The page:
Do you think women writers can help resolve some of the debates or issues concerning our development
Women writers are already tackling the major issues. When you write about women, about their internal and external struggles, you make a statement. You show women that they are not alone, you create awareness. Writers can inspire change and development in others, but it’s up to their readers to turn that inspiration into action.

Are you a member of any local writers group or association and has this helped you in any way
I am a member of the Petlo Literary Arts Trust, although I’m not as active as I once was. The group has been an enormous help – through our projects I wrote my first play, worked on another play which has since been published (Sechele I), developed my short stories, met other writers and artists, learned how to organize and facilitate a workshop and made contacts in the media and arts world. Being part of a group gives you the opportunity to share your work with others and get valuable feedback, and to get involved in promoting literature and local writers.

You write in English. Do you read any poetry, fiction, news articles etc in Setswana – if not, why
I’m from Ghana, so reading Setswana is very difficult for me. When we worked on Sechele I we wrote Setswana poetry and used proverbs, which we subsequently translated into English for the book. That gave me insight into the story so that I could write English scenes from a Tswana perspective. I would read more Setswana if it didn’t take me an hour to get through one page!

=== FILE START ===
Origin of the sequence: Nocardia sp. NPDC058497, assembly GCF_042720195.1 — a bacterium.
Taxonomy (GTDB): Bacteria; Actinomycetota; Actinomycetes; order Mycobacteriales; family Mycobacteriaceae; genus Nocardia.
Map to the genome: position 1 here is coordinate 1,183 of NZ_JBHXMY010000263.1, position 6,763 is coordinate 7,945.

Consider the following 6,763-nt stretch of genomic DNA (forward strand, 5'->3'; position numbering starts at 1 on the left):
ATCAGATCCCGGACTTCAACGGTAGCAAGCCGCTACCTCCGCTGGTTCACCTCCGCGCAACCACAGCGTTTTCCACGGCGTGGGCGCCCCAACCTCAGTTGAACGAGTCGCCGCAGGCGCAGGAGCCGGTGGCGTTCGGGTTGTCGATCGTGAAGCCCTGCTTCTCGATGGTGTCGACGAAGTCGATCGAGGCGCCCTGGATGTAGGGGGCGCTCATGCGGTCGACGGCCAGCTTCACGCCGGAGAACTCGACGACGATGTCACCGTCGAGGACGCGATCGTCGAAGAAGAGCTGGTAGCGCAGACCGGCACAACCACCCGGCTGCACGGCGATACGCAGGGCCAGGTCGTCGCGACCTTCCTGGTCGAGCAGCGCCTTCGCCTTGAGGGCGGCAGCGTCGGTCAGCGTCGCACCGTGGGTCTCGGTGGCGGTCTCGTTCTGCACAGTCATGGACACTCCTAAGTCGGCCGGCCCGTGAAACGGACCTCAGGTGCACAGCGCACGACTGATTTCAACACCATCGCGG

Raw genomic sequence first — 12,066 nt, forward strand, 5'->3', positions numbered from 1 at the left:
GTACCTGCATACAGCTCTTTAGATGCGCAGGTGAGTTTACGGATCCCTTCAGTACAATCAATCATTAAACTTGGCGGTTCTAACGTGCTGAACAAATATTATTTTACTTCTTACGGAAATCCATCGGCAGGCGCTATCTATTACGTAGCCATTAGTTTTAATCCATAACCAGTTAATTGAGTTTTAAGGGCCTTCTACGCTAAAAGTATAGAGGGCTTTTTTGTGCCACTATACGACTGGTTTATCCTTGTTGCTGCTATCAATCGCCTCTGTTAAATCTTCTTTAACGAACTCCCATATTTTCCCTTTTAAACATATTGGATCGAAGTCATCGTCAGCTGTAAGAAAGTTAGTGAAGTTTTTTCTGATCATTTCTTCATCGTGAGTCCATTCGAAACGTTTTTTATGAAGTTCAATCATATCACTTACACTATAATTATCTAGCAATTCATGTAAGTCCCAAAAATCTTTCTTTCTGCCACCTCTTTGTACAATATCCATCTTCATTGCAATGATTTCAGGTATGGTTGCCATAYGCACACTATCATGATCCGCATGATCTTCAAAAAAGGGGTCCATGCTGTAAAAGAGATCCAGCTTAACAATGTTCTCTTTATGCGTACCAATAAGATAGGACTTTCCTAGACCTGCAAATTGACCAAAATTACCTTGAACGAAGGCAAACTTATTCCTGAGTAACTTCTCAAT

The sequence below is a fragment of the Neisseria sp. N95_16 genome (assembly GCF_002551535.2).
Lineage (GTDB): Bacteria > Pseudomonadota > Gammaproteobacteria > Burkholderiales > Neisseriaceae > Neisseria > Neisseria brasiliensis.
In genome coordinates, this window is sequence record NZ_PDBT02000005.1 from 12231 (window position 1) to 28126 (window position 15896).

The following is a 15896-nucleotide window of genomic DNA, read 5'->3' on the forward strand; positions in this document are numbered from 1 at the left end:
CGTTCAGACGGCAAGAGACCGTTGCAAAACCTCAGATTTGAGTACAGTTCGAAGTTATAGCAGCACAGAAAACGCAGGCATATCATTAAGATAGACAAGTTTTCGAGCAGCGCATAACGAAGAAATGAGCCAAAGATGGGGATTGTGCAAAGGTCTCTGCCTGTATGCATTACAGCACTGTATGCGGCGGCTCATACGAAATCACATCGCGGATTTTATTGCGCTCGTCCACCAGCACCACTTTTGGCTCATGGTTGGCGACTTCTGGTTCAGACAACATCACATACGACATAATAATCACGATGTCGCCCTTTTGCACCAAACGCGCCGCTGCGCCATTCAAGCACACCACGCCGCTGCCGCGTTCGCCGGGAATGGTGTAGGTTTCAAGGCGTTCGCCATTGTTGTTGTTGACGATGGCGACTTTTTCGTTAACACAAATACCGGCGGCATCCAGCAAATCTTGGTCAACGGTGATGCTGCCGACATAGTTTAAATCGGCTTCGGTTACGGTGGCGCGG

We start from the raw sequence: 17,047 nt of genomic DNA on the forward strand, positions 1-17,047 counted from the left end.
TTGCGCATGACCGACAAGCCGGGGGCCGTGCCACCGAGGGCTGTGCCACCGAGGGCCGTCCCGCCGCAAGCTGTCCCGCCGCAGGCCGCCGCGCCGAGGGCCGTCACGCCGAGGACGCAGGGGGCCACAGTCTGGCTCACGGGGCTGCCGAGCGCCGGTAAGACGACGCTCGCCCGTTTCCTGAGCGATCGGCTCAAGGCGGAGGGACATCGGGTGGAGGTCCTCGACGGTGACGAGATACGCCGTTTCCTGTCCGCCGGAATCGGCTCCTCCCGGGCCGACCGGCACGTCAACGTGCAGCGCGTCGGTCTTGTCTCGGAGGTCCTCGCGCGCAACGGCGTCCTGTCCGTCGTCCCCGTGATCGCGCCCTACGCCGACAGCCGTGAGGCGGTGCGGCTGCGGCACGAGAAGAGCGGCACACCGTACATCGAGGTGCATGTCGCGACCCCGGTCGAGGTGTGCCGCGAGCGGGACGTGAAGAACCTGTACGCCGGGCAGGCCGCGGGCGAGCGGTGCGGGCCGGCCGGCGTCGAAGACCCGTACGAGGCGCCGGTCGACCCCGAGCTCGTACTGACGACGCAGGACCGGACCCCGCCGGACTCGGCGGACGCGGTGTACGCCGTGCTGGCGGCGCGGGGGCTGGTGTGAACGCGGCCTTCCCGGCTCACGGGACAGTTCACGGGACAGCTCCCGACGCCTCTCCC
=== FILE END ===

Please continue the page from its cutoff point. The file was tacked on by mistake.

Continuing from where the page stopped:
Do you have a particular audience in mind when you write – who
I don’t think about the audience. I only think about the story. When I’m done with the first draft and about to begin rewriting, that’s when I consider the audience. With romance that would be young women, a few couples, some older women. Some of my other work is for teens, young adults, or adults. When I sit down to begin a story I’m always writing for me.  If I wouldn’t read it, I don’t write it.

What is the biggest challenge you’ve faced as writer
The biggest material challenge is making a living, which is a daily struggle. But the toughest part emotionally is dealing with the belief that you’ll never be as good as the writers you admire.

What if anything in your background has enabled/encouraged you to become a writer
I’ve always known that I wanted to write, it’s not something I had to think about. I’ve always loved words. My parents are both educators and I grew up surrounded by books; perhaps my love of books is genetic. At some point I learned that if you express your wild ideas out loud people will lock you up, so I used writing to say all the things I couldn’t say in real life.

*An introduction to this series of interviews is here